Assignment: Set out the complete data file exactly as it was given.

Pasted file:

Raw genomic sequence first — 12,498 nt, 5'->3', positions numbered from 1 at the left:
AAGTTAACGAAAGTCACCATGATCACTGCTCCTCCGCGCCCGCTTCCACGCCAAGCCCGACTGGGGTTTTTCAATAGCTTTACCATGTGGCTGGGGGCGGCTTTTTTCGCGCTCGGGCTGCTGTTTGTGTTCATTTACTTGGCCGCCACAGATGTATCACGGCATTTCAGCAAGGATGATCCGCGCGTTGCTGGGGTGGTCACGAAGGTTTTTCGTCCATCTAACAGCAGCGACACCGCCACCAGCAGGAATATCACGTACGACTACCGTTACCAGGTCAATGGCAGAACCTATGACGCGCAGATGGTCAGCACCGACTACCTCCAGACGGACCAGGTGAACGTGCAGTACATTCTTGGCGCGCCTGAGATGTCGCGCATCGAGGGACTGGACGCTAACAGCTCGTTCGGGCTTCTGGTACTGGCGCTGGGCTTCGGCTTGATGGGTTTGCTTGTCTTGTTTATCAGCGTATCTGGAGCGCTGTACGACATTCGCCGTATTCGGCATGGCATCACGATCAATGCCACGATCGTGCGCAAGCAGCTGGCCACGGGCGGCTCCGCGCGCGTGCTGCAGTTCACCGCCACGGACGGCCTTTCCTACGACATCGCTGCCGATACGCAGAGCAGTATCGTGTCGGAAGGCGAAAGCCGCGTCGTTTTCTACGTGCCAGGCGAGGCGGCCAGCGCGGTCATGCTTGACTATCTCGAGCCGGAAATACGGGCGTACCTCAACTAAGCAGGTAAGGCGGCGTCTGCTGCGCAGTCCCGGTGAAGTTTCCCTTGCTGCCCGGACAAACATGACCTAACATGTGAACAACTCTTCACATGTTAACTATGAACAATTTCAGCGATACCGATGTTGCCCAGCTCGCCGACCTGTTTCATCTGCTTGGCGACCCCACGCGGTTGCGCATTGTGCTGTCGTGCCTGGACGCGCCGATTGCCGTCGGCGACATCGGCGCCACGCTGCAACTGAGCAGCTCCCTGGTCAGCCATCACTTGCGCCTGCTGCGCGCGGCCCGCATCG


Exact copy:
Raw genomic sequence first — 12,498 nt, 5'->3', positions numbered from 1 at the left:
AAGTTAACGAAAGTCACCATGATCACTGCTCCTCCGCGCCCGCTTCCACGCCAAGCCCGACTGGGGTTTTTCAATAGCTTTACCATGTGGCTGGGGGCGGCTTTTTTCGCGCTCGGGCTGCTGTTTGTGTTCATTTACTTGGCCGCCACAGATGTATCACGGCATTTCAGCAAGGATGATCCGCGCGTTGCTGGGGTGGTCACGAAGGTTTTTCGTCCATCTAACAGCAGCGACACCGCCACCAGCAGGAATATCACGTACGACTACCGTTACCAGGTCAATGGCAGAACCTATGACGCGCAGATGGTCAGCACCGACTACCTCCAGACGGACCAGGTGAACGTGCAGTACATTCTTGGCGCGCCTGAGATGTCGCGCATCGAGGGACTGGACGCTAACAGCTCGTTCGGGCTTCTGGTACTGGCGCTGGGCTTCGGCTTGATGGGTTTGCTTGTCTTGTTTATCAGCGTATCTGGAGCGCTGTACGACATTCGCCGTATTCGGCATGGCATCACGATCAATGCCACGATCGTGCGCAAGCAGCTGGCCACGGGCGGCTCCGCGCGCGTGCTGCAGTTCACCGCCACGGACGGCCTTTCCTACGACATCGCTGCCGATACGCAGAGCAGTATCGTGTCGGAAGGCGAAAGCCGCGTCGTTTTCTACGTGCCAGGCGAGGCGGCCAGCGCGGTCATGCTTGACTATCTCGAGCCGGAAATACGGGCGTACCTCAACTAAGCAGGTAAGGCGGCGTCTGCTGCGCAGTCCCGGTGAAGTTTCCCTTGCTGCCCGGACAAACATGACCTAACATGTGAACAACTCTTCACATGTTAACTATGAACAATTTCAGCGATACCGATGTTGCCCAGCTCGCCGACCTGTTTCATCTGCTTGGCGACCCCACGCGGTTGCGCATTGTGCTGTCGTGCCTGGACGCGCCGATTGCCGTCGGCGACATCGGCGCCACGCTGCAACTGAGCAGCTCCCTGGTCAGCCATCACTTGCGCCTGCTGCGCGCGGCCCGCATCG